It’s one of the most romantic cities in the world, also courtesy of the immortal ingenuity of Shakespeare who set his most famous work here. Yes, you’ve guessed it! We’re talking about Verona! If you are wondering what to see and do in Verona, don’t forget its historical cafes, a host of little temples eager to preserve the city’s traditions, and well worth a visit for those seeking a tasty break in the company of an excellent espresso.
“Caffè alla Costa”
One of the oldest Italian bars, its long story began at the end of the 18th century, a period in which the city in the Veneto region of Italy was occupied by the French troops, and Napoleon Bonaparte set up his headquarters in Palazzo Emilei Forti.
“La Costa” is a Parisian-style café, in the striking location of Via Costa, where legend has it that Romeo and Juliet shared their very first kiss. The historical café and the Veronese road it is located in are both named after an enormous rib bone (in Italian costola means “rib”), probably from a whale, hung on an arch above the building.
From the 1930s, when the cafe fell into the hands of a family of pastry chefs, it also became a pastry shop dedicated, in particular, to the production of nougat and pandoro, a traditional Italian cake. In 1962, it was again transformed, becoming the first café in Verona to make its own pizza for its customers. In 2005, it moved in front of the Arena in Piazza Bra and changed its name to La Costa in Bra.
Antico Caffè Dante: a historical café with a Florentine name
The name might make you think we’re talking about a historical café in Florence but instead we’re in Piazza dei Signori, in the heart of Verona. Antico Caffè Dante takes its name from the statue dedicated to Dante Alighieri erected here in 1863, as the square also hosts the luxurious palace where the Florentine poet stayed as a Ghibelline in exile.
Affectionately known as “Parlamentino” during the nineteenth century since it had often been the stage for lively political debates, the historical café in Verona has a long tradition as the haunting ground of intellectuals, senators, poets and musicians, including Lombroso, Pindemonte, Simoni and Mascagni.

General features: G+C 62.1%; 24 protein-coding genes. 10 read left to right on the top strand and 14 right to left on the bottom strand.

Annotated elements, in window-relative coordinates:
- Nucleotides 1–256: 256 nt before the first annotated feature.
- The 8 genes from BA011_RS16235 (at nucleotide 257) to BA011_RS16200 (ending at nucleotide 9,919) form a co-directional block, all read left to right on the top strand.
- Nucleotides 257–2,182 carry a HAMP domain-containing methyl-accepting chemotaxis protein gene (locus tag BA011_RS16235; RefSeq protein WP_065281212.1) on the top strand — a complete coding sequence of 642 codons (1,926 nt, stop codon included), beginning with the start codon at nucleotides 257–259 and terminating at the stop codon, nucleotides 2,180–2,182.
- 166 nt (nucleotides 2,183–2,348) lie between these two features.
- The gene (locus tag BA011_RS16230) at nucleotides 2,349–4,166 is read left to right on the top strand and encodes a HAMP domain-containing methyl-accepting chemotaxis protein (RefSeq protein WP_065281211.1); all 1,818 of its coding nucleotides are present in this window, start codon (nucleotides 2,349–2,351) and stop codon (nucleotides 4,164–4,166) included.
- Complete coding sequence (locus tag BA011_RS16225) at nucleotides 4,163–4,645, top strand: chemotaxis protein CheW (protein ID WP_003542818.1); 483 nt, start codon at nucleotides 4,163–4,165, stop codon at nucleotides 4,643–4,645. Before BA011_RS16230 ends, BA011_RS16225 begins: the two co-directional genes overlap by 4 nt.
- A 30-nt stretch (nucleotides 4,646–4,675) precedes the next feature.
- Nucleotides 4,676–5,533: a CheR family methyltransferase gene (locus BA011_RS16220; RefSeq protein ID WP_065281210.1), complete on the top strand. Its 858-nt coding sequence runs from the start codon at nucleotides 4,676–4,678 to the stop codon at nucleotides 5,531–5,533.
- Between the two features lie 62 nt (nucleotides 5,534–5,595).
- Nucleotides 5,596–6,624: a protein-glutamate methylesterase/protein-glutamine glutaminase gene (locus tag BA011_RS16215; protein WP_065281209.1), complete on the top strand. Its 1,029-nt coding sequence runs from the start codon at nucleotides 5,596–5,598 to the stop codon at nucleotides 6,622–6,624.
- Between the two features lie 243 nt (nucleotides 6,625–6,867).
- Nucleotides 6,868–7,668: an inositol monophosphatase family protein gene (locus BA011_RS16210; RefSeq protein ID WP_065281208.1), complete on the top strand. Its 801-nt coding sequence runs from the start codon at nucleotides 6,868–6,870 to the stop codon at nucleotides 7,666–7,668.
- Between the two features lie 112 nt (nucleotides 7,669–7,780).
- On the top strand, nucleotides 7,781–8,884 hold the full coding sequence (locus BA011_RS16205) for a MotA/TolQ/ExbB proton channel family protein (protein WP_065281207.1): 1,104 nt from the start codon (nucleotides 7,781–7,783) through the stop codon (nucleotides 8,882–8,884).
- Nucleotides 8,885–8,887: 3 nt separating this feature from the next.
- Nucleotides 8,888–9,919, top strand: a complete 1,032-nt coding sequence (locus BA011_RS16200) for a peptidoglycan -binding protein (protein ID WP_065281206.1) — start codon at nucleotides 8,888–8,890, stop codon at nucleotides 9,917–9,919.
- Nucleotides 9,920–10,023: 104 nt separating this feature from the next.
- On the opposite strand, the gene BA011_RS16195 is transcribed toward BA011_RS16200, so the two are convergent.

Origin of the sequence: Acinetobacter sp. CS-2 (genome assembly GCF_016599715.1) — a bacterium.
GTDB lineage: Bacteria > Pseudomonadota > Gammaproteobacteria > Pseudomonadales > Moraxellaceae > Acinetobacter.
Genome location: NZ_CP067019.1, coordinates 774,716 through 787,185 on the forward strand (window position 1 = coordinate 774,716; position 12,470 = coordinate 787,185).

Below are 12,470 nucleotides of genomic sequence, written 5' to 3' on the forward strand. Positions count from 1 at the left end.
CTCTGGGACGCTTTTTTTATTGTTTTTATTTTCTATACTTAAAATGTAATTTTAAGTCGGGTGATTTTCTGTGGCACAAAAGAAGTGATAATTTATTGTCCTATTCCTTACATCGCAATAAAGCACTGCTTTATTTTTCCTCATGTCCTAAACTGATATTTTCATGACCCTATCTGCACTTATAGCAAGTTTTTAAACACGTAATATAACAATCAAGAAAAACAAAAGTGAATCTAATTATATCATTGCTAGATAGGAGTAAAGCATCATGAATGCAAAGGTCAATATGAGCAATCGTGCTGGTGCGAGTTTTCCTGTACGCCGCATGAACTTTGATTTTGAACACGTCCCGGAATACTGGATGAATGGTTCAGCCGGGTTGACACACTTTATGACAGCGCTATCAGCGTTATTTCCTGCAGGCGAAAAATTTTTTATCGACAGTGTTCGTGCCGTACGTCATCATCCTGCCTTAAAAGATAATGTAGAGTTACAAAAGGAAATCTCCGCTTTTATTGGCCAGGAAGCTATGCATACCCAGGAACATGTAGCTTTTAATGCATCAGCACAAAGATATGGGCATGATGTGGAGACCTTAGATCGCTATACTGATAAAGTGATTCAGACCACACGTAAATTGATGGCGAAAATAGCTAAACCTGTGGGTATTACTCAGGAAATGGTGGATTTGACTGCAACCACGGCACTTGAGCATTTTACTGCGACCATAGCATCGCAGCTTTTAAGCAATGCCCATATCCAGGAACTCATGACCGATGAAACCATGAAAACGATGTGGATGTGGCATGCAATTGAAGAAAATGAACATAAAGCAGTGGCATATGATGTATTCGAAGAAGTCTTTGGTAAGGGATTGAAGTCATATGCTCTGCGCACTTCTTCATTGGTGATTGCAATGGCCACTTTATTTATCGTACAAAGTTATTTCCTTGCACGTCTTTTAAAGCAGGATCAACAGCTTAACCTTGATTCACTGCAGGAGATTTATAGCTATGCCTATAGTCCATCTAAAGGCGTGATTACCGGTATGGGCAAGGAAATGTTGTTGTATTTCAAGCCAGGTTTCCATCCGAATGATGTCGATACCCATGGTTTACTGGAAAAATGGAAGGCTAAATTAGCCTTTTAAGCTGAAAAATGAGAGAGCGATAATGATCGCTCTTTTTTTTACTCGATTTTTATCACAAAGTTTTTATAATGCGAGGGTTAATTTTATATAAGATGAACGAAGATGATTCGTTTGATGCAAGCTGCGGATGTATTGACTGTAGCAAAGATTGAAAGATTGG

The long history of Antico Caffè Dante lives on today, reflected in its elegant interiors, decorated in nineteenth century style, offering customers a taste of elegance in an atmosphere with a retro vibe.
Café Carducci, a family affair
Café Carducci is another venue that has earned its place as one of Verona’s most prominent historical cafes. Opened by Guglielmo Bianconi in 1928 as Osteria Carducci, it is located in Via Carducci in the Veronetta area, a stone’s throw from the Giusti Garden.
The history of Café Carducci coincides with that of the Bianconi family and spans four generations. Over the years, various changes have determined its evolution and left visible traces in its decor, including the Bar Carducci sign which dates back to 1970. The latest renovation of the property in 2012 gave the old Veronese café a new sparkle and opened the kitchen up for its patrons to see.
Caffè Borsari in Verona: the ex “Tubino”
Open since 1969 in Corso Porta Borsari, originally known as Caffè Tubino but today called Caffè Borsari, this small café offers its clientele over 120 types of coffee, from the classic espresso and cappuccino varieties to the more sophisticated flavoured versions.
Caffè Rialto, the historical salon of Verona
In the same area, we pay a visit to the ancient 18th century building that hosts Caffè Rialto, a historical café in Romeo and Juliet’s hometown that overlooks Porta Borsari, the Roman gate. Three rooms enhanced by elegant frescoes create an enthralling retro atmosphere and make this café one of the favourite meeting places of the Veronese locals.
Caffè Fantoni: a sweet story
What about a trip out of town? We’re off to Villafranca to visit the ancient Caffè Fantoni, opened back in 1842 by its founder, Giovanni Fantoni, inventor of the café’s famous sfogliatine, its characteristic “Umberto biscuits” created in honour of Prince Umberto and the “Cake of Peace”, prepared to celebrate the armistice in Villafranca in 1859 between the French and the Austrians.
Restored in liberty style in the 20s, the café in Veneto still preserves a number of commemorative stones dedicated to its founders and the historical characters who have graced its tables over the years. Outside, it features a striking seating area with small tables in a style dating back to the Risorgimento.
After visiting the historical cafes of Verona, our tour of Italy on the trail of some of the nation’s most charming cafes continues: discover the old cafes of Cagliari and their stories, full of interesting facts and mysteries.